VMware Tanzu RabbitMQ supports continuous schema definition and message replication to a remote cluster, which makes it easy to run a standby cluster for disaster recovery.

This feature is not available in the open source RabbitMQ distribution.

To achieve Standby replication, two plugins must be enabled and configured individually:

  1. Continuous Schema Replication
  2. Standby Message Replication

Continuous Schema Replication

This guide covers WAN-friendly replication of schema between RabbitMQ clusters. This feature is typically used for setting up one or more standby (passive) disaster recovery clusters.

The plugin's replication model has a number of features and limitations:

  • It transfers definitions (schema) but not enqueued messages
  • Syncing happens periodically, so with volatile topologies followers will always be trailing behind the leader. With a sync interval of thirty seconds the lag will usually be within one minute.
  • The schema (virtual hosts, users, queues, and so on) on the follower side is replaced with that on the leader side
  • All communication between the sides is completely asynchronous and avoids introducing cluster co-dependencies
  • Except for the initial import, definitions are transferred and imported incrementally
  • Definitions are transferred in a compressed binary format to reduce bandwidth usage
  • Links to other clusters are easily to configure and reason about, in particular during a disaster recovery event

In case of a disaster event the recovery process involves several steps:

  • A standby cluster will be promoted to active by the service operator
  • Applications will be redeployed or reconfigured to connect to the newly promoted cluster
  • Other standby clusters have to be reconfigured to follow the newly promoted cluster

As explained later in this guide, promotion and reconfiguration happen on the fly, and do not involve RabbitMQ node restarts or redeployment.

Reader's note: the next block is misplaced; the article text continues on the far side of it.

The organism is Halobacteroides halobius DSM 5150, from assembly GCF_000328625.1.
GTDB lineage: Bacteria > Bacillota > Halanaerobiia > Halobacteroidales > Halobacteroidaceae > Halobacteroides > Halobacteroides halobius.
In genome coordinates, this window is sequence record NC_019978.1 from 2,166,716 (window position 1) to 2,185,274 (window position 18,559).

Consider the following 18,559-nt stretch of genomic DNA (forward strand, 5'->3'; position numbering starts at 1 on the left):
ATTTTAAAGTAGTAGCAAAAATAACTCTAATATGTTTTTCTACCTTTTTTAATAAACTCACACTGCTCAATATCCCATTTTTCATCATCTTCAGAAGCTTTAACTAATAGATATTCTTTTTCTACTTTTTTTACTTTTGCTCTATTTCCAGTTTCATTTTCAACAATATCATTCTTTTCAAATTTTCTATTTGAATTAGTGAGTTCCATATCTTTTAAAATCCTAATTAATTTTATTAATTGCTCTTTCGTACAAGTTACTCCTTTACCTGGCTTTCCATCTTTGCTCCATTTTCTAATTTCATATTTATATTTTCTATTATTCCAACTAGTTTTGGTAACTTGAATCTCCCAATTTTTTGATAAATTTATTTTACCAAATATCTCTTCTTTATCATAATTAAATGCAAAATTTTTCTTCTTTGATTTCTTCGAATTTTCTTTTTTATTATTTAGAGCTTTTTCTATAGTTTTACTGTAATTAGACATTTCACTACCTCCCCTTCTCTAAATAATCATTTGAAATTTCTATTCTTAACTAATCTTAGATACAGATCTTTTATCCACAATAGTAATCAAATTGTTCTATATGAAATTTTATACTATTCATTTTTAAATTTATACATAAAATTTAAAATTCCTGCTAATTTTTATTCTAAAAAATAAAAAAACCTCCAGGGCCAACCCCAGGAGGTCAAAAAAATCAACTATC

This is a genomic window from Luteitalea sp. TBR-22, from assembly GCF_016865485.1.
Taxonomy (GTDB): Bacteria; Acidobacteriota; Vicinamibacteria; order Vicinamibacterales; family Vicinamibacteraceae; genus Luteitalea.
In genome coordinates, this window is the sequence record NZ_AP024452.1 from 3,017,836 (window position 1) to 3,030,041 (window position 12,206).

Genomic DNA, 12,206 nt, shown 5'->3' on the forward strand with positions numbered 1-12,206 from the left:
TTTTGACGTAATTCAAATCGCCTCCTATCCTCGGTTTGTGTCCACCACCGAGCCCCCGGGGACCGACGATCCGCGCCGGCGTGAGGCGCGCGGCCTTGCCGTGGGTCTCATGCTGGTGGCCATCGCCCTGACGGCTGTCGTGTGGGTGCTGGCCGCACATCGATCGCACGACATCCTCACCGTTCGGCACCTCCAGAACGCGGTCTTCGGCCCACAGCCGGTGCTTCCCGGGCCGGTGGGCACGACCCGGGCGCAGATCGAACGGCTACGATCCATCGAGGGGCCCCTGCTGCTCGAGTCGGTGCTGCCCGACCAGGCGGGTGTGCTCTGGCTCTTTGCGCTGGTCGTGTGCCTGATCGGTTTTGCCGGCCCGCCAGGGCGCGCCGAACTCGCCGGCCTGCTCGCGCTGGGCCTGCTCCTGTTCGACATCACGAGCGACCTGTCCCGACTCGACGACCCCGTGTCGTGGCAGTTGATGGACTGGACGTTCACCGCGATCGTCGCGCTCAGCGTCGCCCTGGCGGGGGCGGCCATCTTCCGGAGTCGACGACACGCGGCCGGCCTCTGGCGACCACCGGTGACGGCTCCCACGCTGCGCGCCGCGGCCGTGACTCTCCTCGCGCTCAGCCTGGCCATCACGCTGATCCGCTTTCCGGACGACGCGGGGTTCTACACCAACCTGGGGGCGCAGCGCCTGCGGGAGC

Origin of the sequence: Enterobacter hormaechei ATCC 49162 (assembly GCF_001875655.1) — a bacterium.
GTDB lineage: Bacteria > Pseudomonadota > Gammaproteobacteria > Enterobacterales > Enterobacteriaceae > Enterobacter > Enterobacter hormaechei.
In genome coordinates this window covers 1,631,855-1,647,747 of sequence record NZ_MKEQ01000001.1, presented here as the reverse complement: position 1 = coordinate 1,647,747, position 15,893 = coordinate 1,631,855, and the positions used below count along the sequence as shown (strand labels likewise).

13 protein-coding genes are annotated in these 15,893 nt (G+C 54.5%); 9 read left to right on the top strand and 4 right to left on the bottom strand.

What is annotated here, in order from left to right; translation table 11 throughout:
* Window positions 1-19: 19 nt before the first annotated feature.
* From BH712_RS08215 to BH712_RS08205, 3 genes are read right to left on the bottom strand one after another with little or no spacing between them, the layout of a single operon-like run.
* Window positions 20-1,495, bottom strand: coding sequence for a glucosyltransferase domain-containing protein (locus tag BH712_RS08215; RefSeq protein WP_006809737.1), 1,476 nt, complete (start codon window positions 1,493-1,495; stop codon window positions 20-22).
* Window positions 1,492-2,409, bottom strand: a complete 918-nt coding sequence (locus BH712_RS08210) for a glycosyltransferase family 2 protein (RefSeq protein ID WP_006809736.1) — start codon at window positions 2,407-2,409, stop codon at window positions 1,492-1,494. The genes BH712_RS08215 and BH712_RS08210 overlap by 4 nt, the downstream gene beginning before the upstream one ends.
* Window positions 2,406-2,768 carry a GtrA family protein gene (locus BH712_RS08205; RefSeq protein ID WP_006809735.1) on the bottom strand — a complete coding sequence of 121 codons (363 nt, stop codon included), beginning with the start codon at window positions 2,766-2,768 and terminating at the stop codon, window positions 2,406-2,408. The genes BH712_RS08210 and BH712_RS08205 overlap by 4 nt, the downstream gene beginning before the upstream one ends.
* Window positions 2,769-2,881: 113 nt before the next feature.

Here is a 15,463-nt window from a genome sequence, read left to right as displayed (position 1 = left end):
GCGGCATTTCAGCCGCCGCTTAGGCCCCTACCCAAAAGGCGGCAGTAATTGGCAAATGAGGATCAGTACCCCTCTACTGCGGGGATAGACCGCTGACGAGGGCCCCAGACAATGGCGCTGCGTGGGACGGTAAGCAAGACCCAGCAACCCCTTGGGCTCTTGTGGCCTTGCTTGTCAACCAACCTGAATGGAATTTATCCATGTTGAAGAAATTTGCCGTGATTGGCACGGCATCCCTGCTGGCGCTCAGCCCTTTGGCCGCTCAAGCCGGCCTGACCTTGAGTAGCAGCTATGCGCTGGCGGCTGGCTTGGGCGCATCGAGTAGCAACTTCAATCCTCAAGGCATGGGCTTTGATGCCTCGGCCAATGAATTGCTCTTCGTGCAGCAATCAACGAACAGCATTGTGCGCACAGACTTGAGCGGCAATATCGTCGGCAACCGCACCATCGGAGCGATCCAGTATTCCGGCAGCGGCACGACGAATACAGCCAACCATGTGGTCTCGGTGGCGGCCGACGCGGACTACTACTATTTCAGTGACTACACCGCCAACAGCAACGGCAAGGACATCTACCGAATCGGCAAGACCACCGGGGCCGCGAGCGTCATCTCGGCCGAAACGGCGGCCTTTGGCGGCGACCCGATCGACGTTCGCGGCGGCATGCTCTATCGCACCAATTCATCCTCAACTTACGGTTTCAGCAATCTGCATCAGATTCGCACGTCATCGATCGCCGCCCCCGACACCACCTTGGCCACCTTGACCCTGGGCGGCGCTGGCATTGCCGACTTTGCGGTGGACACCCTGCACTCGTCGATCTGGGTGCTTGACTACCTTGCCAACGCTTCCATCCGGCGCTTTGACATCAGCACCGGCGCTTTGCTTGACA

Enabling the Plugin

As any other RabbitMQ plugin, rabbitmq_schema_definition_sync must be enabled before it can be used. Usually this plugin should be pre-configured or enabled as --offline before node start:

rabbitmq-plugins enable rabbitmq_schema_definition_sync --offline

How the Syncing Works

Upstreams and Downstreams

The plugin has two sides on a schema replication link (connection):

  • A source cluster, a.k.a. "origin", a.k.a. upstream (borrowing a term from the Federation plugin)
  • A destination cluster, a.k.a. follower, a.k.a. downstream

There can be multiple downstreams for an upstream; this document primarily discusses a single upstream, single downstream scenario for the sake of simplicity.

Downstreams connect to their upstream and periodically initiate sync operations. These operations synchronise the schema on the downstream side with that of the upstream, with some safety mechanisms (covered later in this guide).

A node running in the downstream mode (a follower) can be converted to an upstream (leader) on the fly. This will make it disconnect from its original source, therefore stopping all syncing. The node will then continue operating as a member of an independent cluster, no longer associated with its original upstream.

Such conversion is called a promotion and should be performed in case of a disaster recovery event.

Sync Operations

A sync operation is a request/response sequence that involves:

  • A sync request sent by the downstream
  • A sync response sent back by the upstream